The cyber-intelligence listening post became the first of the country’s spy agencies to join the online social networking service.
The Government Communications Headquarters has previously kept itself to itself but is moving towards greater transparency following revelations by fugitive US intelligence contractor Edward Snowden, who claimed GCHQ was conducting bulk data collection.
“It’s a big step for the organisation as we become more open about the work we do to keep Britain safe,” said an unnamed GCHQ spokesman.
“We want GCHQ to be more accessible and to help the public understand more about our work.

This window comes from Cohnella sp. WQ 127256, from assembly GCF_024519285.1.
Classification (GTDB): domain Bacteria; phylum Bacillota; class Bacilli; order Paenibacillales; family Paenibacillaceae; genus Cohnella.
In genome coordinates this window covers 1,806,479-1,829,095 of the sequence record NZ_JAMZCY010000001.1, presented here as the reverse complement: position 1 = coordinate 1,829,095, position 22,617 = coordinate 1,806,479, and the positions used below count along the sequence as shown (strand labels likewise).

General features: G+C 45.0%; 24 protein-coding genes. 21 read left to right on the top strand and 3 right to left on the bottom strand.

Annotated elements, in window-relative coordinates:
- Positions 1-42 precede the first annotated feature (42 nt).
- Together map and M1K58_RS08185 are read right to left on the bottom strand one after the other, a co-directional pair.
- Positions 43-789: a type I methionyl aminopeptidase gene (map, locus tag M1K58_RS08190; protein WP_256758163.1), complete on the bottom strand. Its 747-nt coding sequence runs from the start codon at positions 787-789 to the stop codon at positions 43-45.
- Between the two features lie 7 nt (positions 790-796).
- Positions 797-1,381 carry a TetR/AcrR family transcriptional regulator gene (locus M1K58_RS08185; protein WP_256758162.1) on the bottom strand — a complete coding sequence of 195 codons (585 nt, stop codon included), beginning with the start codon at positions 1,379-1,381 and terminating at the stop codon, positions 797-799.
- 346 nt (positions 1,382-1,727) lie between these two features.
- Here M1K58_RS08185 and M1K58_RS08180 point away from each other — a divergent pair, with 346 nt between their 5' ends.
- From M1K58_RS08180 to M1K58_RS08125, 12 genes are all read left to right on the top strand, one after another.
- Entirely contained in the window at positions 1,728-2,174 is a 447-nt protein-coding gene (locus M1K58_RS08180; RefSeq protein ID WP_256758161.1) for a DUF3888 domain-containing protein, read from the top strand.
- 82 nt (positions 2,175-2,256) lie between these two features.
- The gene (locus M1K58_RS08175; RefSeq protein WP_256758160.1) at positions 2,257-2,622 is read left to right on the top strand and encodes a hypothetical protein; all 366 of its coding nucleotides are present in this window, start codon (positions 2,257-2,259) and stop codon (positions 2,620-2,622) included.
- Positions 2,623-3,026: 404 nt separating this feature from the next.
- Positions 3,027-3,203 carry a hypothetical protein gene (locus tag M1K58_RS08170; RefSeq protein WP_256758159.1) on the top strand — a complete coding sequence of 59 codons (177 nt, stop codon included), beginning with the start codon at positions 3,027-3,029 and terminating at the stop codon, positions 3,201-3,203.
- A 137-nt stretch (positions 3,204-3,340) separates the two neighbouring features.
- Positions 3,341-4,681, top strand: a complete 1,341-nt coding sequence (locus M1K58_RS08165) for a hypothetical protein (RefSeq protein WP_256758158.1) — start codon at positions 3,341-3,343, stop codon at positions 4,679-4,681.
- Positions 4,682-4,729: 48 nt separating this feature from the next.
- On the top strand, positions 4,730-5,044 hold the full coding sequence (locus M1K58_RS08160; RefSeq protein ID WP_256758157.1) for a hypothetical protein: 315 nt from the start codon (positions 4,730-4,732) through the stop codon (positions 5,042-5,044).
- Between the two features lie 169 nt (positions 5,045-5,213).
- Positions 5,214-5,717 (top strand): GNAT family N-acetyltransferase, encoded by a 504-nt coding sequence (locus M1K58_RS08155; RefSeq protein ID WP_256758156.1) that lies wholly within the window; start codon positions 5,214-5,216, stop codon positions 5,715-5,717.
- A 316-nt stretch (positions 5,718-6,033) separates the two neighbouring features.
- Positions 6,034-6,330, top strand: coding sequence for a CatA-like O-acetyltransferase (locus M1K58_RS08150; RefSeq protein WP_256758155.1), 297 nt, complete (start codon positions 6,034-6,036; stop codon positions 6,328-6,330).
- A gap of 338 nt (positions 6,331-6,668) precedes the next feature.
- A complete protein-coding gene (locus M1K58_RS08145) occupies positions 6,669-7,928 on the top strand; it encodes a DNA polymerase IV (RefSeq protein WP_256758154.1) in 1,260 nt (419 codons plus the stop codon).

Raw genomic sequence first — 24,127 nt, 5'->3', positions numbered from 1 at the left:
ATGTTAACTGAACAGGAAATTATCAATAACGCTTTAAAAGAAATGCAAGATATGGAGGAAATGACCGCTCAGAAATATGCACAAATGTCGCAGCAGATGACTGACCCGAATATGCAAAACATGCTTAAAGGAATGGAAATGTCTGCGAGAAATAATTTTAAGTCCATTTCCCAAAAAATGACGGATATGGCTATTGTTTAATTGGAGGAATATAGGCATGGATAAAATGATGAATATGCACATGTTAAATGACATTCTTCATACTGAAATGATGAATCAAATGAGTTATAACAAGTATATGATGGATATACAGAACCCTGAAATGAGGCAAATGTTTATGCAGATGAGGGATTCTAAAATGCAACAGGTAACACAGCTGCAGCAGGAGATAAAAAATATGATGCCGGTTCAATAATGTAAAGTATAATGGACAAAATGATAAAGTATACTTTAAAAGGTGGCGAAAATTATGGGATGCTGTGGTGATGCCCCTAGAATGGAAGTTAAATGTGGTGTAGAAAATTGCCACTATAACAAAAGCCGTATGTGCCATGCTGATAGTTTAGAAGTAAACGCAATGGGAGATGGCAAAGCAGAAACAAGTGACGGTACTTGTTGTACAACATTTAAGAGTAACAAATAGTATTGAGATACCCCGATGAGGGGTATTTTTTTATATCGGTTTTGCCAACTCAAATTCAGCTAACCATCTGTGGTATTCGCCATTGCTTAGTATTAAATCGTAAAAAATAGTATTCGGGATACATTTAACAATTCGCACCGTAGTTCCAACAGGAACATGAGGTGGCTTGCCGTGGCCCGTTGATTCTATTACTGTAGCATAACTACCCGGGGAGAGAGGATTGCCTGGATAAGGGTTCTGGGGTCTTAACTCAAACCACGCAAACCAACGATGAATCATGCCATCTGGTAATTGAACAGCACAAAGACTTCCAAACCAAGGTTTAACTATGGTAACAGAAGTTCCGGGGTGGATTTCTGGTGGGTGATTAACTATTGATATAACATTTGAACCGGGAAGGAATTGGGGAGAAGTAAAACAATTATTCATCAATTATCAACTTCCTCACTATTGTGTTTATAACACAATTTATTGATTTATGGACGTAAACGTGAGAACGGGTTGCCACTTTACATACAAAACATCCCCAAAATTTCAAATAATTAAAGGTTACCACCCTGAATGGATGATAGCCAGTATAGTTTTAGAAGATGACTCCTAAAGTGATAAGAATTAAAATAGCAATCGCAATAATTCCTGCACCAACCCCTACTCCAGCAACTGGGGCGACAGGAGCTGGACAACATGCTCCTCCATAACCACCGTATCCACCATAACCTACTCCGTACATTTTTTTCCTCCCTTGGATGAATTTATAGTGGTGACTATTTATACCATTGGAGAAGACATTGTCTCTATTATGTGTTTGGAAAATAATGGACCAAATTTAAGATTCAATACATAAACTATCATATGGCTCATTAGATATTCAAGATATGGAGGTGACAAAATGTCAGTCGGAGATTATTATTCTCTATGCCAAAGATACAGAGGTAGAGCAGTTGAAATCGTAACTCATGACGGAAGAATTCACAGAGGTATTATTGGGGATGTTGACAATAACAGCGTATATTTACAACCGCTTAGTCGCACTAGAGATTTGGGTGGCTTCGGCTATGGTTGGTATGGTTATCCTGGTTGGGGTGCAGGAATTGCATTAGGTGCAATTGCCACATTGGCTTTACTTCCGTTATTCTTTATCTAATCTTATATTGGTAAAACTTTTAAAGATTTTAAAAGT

“We also want to reach out to the technical community and add our voice to social media conversations about technology”, along with maths and cyber security.
The Twitter account will be used to highlight events, publications, blogs and opinion pieces.
“Hello, world” was chosen as the first tweet as it is often the first thing computer whizzes learn to write in coding programmes.
GCHQ is based in a giant, ring-shaped building nicknamed “the doughnut” in the spa town of Cheltenham in southwest England.
Among the few dozen Twitter accounts being openly followed by GCHQ was the official James Bond one, along with government, law enforcement and royal accounts.
The US Central Intelligence Agency wasted no time in welcoming GCHQ to Twitter.
The agency’s debut on the platform sparked some humorous tweets.
One Twitter user wrote: “‘GCHQ is now following you’ is going to really freak some people out.”
Another said: “GCHQ joins Twitter — as if they weren’t already here.”